The polymerized monosaccharide or disaccharide binder is particularly effective for smoke generating compositions because it is water soluble and easily sprayed over the smoke generating materials. As the monosaccharide or disaccharide is polymerized, it does not lose its original function as a fuel within the smoke generating composition. Thus, the polymerized monosaccharide or disaccharide serves a dual purpose of being both a binder and a fuel to provide a more efficient smoke generating composition.

The binder of the present invention is prepared by polymerizing a monosaccharide or disaccharide (e.g. sucrose) in the presence of an acid catalyst, preferably under vacuum at a temperature typically in a range of from about 60 to 120 C., most preferably about 80 C. There are a variety of catalysts that may be used for this purpose, including but not limited to, p-toluene sulfonic acid and sulfuric acid. The reaction typically takes place at a mass ratio of monosaccharide or disaccharide:acid catalyst:water of from about 1:0.001:0.04 to 1:0.01:0.15, most preferably a mass ratio of about 1:0.005:0.1.

The polymerization process is preferably conducted under agitation and reduced pressure of from about 200 to 700 mmHg, most preferably about 400 mmHg. The polymerization process typically takes from about 1 to 6 hours, depending in part on the mass ratio, temperature and pressure employed in the polymerization process.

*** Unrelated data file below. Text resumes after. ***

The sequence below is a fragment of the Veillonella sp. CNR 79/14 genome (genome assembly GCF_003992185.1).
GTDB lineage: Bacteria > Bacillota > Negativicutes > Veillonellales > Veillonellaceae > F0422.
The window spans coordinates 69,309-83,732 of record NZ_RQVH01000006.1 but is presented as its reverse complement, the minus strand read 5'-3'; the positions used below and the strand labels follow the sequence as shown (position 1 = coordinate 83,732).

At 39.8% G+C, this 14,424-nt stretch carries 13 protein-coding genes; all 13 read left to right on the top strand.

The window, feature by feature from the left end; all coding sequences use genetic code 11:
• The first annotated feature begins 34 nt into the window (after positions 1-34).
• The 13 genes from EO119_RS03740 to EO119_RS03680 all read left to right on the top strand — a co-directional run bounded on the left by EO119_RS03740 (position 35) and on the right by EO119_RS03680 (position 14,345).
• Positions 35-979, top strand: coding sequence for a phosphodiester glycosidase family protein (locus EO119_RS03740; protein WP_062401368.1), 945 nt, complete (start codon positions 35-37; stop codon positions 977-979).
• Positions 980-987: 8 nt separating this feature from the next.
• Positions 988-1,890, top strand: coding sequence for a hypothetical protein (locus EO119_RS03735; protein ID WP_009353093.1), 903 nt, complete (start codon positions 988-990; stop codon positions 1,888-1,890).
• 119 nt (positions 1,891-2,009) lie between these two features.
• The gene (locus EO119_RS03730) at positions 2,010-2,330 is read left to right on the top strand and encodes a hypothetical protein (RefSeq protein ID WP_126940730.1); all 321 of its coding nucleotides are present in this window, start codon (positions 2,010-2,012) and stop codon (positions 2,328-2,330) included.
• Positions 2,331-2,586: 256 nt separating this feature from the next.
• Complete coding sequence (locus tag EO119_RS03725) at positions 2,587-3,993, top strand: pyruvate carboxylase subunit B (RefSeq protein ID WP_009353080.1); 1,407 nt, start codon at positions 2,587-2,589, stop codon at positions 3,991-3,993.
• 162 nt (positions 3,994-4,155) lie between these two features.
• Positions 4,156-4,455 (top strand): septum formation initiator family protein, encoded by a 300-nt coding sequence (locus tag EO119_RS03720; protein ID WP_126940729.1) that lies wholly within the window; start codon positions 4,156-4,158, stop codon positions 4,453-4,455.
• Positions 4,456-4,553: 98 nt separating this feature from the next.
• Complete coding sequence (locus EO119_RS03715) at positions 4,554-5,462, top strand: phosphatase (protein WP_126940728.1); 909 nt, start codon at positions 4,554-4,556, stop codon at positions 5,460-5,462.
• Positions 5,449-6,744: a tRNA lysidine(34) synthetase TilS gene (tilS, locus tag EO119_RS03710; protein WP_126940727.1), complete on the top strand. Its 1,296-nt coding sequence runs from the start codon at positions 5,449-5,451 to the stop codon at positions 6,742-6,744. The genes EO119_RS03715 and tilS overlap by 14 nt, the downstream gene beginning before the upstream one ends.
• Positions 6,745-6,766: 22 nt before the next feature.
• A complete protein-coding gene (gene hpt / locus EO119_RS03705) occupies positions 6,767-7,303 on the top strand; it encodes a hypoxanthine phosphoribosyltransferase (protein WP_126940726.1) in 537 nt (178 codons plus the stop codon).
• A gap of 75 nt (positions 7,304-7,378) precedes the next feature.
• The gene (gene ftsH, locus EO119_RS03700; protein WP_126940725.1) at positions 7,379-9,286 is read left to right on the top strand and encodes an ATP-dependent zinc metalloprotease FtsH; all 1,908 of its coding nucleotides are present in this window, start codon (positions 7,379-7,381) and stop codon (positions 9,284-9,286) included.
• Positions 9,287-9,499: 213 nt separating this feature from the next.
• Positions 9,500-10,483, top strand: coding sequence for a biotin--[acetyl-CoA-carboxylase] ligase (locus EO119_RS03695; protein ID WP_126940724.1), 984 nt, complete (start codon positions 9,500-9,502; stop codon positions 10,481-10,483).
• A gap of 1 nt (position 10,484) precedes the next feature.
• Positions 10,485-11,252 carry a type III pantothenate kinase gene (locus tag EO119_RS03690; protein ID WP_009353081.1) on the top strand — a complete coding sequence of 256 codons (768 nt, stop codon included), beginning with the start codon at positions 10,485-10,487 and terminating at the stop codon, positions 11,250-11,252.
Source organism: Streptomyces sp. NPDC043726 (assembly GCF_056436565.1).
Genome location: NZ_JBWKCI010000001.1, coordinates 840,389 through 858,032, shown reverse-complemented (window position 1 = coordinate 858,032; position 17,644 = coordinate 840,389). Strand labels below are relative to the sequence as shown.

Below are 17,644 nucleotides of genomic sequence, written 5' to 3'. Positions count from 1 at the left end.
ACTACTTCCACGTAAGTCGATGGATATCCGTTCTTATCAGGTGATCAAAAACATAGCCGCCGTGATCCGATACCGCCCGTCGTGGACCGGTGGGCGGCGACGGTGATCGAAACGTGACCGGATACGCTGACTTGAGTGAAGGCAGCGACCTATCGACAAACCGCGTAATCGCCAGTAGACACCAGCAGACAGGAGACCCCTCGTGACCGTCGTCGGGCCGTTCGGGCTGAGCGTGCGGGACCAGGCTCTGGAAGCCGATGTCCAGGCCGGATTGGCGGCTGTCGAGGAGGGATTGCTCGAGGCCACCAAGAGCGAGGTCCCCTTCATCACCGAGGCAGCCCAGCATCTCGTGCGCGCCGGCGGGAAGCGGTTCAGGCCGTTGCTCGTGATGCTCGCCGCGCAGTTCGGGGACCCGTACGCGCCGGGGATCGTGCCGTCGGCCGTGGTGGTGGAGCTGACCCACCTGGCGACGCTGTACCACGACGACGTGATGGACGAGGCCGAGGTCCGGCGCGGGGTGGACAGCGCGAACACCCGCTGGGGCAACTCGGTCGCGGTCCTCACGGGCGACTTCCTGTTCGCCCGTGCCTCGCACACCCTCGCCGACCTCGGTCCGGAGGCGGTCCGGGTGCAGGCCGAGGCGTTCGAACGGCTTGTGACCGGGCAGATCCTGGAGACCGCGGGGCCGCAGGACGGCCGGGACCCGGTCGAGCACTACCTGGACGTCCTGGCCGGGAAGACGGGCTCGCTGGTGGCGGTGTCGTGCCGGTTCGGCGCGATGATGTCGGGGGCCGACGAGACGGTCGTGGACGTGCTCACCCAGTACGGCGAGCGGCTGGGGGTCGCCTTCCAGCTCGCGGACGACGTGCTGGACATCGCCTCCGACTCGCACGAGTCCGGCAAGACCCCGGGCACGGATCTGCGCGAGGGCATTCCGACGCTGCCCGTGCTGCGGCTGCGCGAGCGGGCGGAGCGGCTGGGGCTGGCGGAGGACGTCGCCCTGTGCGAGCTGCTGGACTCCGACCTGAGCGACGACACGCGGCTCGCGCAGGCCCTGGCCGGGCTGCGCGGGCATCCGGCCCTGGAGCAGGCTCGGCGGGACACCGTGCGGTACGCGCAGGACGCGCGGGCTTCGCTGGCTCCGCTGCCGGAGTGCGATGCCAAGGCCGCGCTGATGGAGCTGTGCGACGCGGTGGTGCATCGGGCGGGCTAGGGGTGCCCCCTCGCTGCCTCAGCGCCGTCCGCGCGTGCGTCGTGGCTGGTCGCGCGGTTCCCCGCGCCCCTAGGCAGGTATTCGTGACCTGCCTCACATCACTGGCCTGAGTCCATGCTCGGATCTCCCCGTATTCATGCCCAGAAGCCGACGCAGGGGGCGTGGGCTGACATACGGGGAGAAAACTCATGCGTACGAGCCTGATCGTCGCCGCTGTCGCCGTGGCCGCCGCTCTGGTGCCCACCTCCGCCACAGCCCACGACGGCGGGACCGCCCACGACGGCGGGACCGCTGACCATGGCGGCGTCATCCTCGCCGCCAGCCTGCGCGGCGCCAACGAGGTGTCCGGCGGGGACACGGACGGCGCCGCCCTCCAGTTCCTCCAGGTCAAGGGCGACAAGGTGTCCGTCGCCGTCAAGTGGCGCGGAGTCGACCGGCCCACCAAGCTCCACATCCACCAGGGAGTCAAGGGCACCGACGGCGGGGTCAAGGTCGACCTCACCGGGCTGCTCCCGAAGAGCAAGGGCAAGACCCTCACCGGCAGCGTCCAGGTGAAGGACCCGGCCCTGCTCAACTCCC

Smoke generating materials are generally known in the art and include, for example, magnesium carbonate, potassium chlorate and monosaccharides and disaccharides (e.g.sucrose) as a fuel. The amount of monosaccharide or disaccharide is typically from about 13 to 18% by weight of the smoke generating composition. In the preparation of white smoke generating compositions, terephthalic acid alone or in combination with pentaerythritol is used in combination with magnesium carbonate and potassium chlorate. Stearic acid may be used as an optional component. In the preparation of colored smoke generating compositions, potassium chlorate, magnesium carbonate and sucrose are typically combined with a dye such as solvent yellow 33 (for the production of yellow smoke) and solvent yellow 33 combined with solvent green 3 (for the production of green smoke).

The preparation of white smoke generating compositions in accordance with the present invention is prepared by combining a first composition containing 70 to 100% by weight of terephthalic acid alone or in combination with 0 to 30% by weight of pentaerythritol. The first composition prepared above is combined with magnesium carbonate, potassium chlorate, optionally stearic acid, and sucrose to form a white smoke generating composition. From about 12% to 100%, preferably from about 15% to 50% of the monosaccharide or disaccharide (e.g. sucrose) employed in the smoke generating composition will be polymerized in accordance with the present invention to provide a binder which is formed into a solution and then sprayed on the other components of the smoke generating composition.